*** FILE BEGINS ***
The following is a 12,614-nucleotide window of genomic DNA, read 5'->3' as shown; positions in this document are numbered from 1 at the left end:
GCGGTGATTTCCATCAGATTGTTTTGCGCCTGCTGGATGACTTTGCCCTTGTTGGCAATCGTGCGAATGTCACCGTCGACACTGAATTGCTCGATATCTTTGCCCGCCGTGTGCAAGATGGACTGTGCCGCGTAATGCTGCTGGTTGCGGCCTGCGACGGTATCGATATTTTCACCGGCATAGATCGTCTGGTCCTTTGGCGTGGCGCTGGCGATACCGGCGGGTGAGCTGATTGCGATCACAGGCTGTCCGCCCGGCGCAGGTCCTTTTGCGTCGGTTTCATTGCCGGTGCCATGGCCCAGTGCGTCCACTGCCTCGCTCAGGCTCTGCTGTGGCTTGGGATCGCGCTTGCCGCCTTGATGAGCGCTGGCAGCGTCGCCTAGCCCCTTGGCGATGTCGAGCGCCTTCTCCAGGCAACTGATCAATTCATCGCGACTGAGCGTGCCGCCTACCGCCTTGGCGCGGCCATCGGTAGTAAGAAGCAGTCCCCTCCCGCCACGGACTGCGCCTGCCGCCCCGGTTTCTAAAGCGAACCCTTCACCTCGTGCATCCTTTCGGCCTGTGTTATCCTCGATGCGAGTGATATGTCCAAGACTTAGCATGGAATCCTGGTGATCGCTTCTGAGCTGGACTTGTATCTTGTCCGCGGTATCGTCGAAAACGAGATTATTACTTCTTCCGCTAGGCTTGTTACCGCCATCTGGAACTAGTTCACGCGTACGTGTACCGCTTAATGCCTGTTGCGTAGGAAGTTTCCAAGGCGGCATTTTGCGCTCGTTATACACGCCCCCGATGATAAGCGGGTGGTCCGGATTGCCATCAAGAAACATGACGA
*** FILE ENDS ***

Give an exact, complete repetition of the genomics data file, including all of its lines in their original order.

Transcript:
The following is a 12,614-nucleotide window of genomic DNA, read 5'->3' as shown; positions in this document are numbered from 1 at the left end:
GCGGTGATTTCCATCAGATTGTTTTGCGCCTGCTGGATGACTTTGCCCTTGTTGGCAATCGTGCGAATGTCACCGTCGACACTGAATTGCTCGATATCTTTGCCCGCCGTGTGCAAGATGGACTGTGCCGCGTAATGCTGCTGGTTGCGGCCTGCGACGGTATCGATATTTTCACCGGCATAGATCGTCTGGTCCTTTGGCGTGGCGCTGGCGATACCGGCGGGTGAGCTGATTGCGATCACAGGCTGTCCGCCCGGCGCAGGTCCTTTTGCGTCGGTTTCATTGCCGGTGCCATGGCCCAGTGCGTCCACTGCCTCGCTCAGGCTCTGCTGTGGCTTGGGATCGCGCTTGCCGCCTTGATGAGCGCTGGCAGCGTCGCCTAGCCCCTTGGCGATGTCGAGCGCCTTCTCCAGGCAACTGATCAATTCATCGCGACTGAGCGTGCCGCCTACCGCCTTGGCGCGGCCATCGGTAGTAAGAAGCAGTCCCCTCCCGCCACGGACTGCGCCTGCCGCCCCGGTTTCTAAAGCGAACCCTTCACCTCGTGCATCCTTTCGGCCTGTGTTATCCTCGATGCGAGTGATATGTCCAAGACTTAGCATGGAATCCTGGTGATCGCTTCTGAGCTGGACTTGTATCTTGTCCGCGGTATCGTCGAAAACGAGATTATTACTTCTTCCGCTAGGCTTGTTACCGCCATCTGGAACTAGTTCACGCGTACGTGTACCGCTTAATGCCTGTTGCGTAGGAAGTTTCCAAGGCGGCATTTTGCGCTCGTTATACACGCCCCCGATGATAAGCGGGTGGTCCGGATTGCCATCAAGAAACATGACGA